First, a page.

27 Aug 2012
Homily for 21st Sunday in Ordinary Time – August 26, 2012
August 26, 2012
By Father J. Daniel Atkins, Holy Family Catholic Church, New Albany, Indiana
“Many of the disciples of Jesus remarked, ‘This sort of talk is hard to endure. How can anyone take it seriously?”…From this time on, many of his disciples broke away and would not remain in his company any longer.”
I remember a morning at St. Paul Newman Center in Bloomington when the parish phone rang and Pat, our secretary, said, “There’s a young man on the line who would like to speak with a priest about being a godfather.” This happens a lot. Parishes today generally require first-time parents and godparents to have preparation for infant baptism and a testimony from other parishes that the parents or godparents are practicing Catholics. The young man on the phone introduced himself and said, “I’ve been asked to be a godfather for my nephew, and the parish requires some preparation. Do you all do a program there?” I assured him that we did and would be happy to help. Then I stepped out on the ice…
“Are you registered at a parish here in Bloomington?” There was a pause and then with uncommon honesty he said, “No. I was raised Catholic, but I don’t practice. I went to a Catholic grade school and high school. I was confirmed, but I disagree with many of the rules and policies of the Church. I feel like I’m close to God but I don’t feel that I need to go to Church.”
We discussed at length what the Church requires of parents and godparents which is summed up in the baptismal rites as “bringing the child up according to the laws of Christ and his Church, loving God and loving one another.” He said, “I don’t have a problem with the last part. It the laws of the Church that are the problem.”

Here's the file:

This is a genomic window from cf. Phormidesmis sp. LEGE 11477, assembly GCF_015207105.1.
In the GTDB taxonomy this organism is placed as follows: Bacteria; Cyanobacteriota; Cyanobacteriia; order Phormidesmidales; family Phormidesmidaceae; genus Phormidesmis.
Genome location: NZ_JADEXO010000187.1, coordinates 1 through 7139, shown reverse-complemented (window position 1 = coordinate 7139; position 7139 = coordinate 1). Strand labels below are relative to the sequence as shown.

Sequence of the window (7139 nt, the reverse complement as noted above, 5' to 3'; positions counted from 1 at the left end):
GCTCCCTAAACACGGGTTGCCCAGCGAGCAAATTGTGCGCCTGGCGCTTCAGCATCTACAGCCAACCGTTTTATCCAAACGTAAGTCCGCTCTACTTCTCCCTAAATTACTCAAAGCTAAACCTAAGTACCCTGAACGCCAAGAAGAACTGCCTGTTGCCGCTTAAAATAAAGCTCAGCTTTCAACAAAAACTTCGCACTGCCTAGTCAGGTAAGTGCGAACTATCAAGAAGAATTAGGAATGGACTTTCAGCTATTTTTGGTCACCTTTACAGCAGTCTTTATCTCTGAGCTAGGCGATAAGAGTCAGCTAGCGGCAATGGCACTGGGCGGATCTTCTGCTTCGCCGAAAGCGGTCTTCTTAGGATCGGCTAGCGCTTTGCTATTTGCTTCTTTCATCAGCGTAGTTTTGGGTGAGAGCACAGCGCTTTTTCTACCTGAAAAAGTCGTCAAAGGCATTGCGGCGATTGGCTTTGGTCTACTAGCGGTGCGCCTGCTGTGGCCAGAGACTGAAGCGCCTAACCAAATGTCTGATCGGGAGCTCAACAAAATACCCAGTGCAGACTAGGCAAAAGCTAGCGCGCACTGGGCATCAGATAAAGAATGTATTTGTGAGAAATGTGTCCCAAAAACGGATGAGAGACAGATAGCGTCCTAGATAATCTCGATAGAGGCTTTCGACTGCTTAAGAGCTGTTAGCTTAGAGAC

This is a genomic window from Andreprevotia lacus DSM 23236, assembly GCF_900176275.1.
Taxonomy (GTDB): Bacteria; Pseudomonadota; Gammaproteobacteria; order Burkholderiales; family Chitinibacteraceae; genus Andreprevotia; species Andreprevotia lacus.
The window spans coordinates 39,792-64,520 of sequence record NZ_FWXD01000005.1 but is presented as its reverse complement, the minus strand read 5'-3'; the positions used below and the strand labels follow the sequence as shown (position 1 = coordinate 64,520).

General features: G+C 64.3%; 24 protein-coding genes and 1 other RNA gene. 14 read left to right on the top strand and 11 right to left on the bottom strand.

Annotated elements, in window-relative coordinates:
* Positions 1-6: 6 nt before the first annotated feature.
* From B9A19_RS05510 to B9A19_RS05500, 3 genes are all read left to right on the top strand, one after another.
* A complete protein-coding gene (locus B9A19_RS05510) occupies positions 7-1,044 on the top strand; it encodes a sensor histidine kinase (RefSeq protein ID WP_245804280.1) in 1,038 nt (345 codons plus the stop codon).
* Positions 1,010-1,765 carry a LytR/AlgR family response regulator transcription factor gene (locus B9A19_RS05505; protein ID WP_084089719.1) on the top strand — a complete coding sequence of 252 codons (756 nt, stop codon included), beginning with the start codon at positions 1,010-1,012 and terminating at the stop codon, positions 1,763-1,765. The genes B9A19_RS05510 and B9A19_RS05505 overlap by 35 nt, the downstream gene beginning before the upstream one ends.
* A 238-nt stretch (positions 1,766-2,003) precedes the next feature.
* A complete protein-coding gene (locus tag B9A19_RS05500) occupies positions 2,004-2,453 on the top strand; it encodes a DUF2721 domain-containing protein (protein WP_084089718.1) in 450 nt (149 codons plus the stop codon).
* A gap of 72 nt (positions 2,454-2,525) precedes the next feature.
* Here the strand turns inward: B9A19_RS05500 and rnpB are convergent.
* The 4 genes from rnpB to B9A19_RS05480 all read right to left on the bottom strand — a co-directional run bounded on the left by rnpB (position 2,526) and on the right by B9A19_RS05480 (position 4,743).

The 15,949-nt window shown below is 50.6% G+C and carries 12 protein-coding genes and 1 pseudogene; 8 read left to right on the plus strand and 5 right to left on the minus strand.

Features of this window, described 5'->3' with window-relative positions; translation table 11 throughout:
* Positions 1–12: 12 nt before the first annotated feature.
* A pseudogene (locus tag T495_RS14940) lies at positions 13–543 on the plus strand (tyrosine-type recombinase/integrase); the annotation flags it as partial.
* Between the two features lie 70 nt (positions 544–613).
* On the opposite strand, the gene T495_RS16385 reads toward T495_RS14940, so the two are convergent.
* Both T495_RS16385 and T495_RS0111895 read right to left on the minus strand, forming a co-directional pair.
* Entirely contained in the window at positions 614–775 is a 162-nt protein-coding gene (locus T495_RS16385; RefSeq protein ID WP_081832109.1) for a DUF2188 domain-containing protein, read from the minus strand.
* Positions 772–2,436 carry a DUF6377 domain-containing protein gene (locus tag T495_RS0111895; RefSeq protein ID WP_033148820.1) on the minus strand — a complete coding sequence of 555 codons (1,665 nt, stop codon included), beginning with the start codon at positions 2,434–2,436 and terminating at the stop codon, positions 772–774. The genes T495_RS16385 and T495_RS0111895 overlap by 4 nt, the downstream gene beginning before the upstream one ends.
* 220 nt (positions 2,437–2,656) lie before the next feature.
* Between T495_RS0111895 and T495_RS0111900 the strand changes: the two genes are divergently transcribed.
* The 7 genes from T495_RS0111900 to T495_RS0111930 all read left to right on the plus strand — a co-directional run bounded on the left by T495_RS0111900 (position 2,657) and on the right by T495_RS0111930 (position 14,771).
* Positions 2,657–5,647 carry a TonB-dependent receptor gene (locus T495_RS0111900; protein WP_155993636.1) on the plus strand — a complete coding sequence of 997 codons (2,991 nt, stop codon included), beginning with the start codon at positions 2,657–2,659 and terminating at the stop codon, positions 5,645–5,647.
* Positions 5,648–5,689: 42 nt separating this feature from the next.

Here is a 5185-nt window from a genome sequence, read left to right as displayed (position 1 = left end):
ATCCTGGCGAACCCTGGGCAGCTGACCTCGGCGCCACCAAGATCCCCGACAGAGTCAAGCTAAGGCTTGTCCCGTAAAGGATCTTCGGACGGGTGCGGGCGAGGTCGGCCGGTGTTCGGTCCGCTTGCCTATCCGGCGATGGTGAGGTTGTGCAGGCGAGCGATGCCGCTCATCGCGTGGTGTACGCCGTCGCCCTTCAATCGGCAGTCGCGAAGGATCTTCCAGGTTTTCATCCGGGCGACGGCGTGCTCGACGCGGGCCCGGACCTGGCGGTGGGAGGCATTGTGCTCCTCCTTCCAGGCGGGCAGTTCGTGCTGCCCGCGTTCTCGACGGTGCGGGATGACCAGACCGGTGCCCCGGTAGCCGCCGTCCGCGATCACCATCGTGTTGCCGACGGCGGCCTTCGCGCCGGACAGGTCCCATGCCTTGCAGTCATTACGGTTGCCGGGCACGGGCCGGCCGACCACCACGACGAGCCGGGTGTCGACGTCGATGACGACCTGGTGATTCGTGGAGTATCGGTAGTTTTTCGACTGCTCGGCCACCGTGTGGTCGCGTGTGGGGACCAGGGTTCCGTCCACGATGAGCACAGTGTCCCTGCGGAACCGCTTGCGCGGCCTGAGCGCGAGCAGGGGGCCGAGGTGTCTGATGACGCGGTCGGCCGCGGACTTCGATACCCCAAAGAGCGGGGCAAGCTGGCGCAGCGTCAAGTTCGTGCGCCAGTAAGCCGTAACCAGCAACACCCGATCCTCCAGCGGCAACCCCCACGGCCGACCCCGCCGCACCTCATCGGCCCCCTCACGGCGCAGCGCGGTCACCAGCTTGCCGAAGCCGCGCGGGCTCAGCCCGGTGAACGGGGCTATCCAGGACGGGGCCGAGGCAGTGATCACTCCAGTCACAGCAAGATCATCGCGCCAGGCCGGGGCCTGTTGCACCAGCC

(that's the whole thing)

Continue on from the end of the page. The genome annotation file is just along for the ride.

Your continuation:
I responded, “Well, I think you are in a special place in your life, a holy place. God is calling you to make a decision. I think you need to imagine what life will be like for you if you say, “I am going to accept this responsibility of being a godparent and I am going to start living as a Catholic Christian.” I also think you need to imagine what your life will be like if you say to your brother and sister-in-law, “I really appreciate the honor of being asked to be a godfather, but I can’t take on that responsibility because I am not practicing the faith. I would not be a good model for your son in that regard. I will do everything I can to show him how to be a good human being.” The conversation ended not too long after that. He told me his name and asked mine. I remember thinking about him for several weeks after that, wondering if he had made a decision one way or another.
The reason I’m telling you this is because I truly believe that every one of us stands in the same gospel moment as the disciples. Jesus asks each of us, “What about you? Do you want to leave me, also? I cannot force you to accept my words or me. I will not be less than who the Father needs me to be. So you must make a decision.”
Deciding to abide in Jesus and in his way of life is not a once-and-for-all decision. Every day, hour-by-hour, even moment-by-moment, we must decide who Jesus is and who we will be in relationship to him. Joshua put it bluntly, but well: “Decide this day who you will serve.”
Sometimes the choice will come as we are faced with decisions about personal integrity and prestige; between character and public image. Sometimes the choice will center on how we face pain, illness, even death. Sometimes the choice for Christ will come in deciding whether or not to trust enough to love again. Sometimes the choice for Christ will lay hidden in our decision whether or not to remain in his oftentimes seemingly irrelevant and impersonal church.
Will we recognize that, below the situations – be they problems or possibilities – our Lord is there asking us if we will stand with him and trust that his words have eternal life?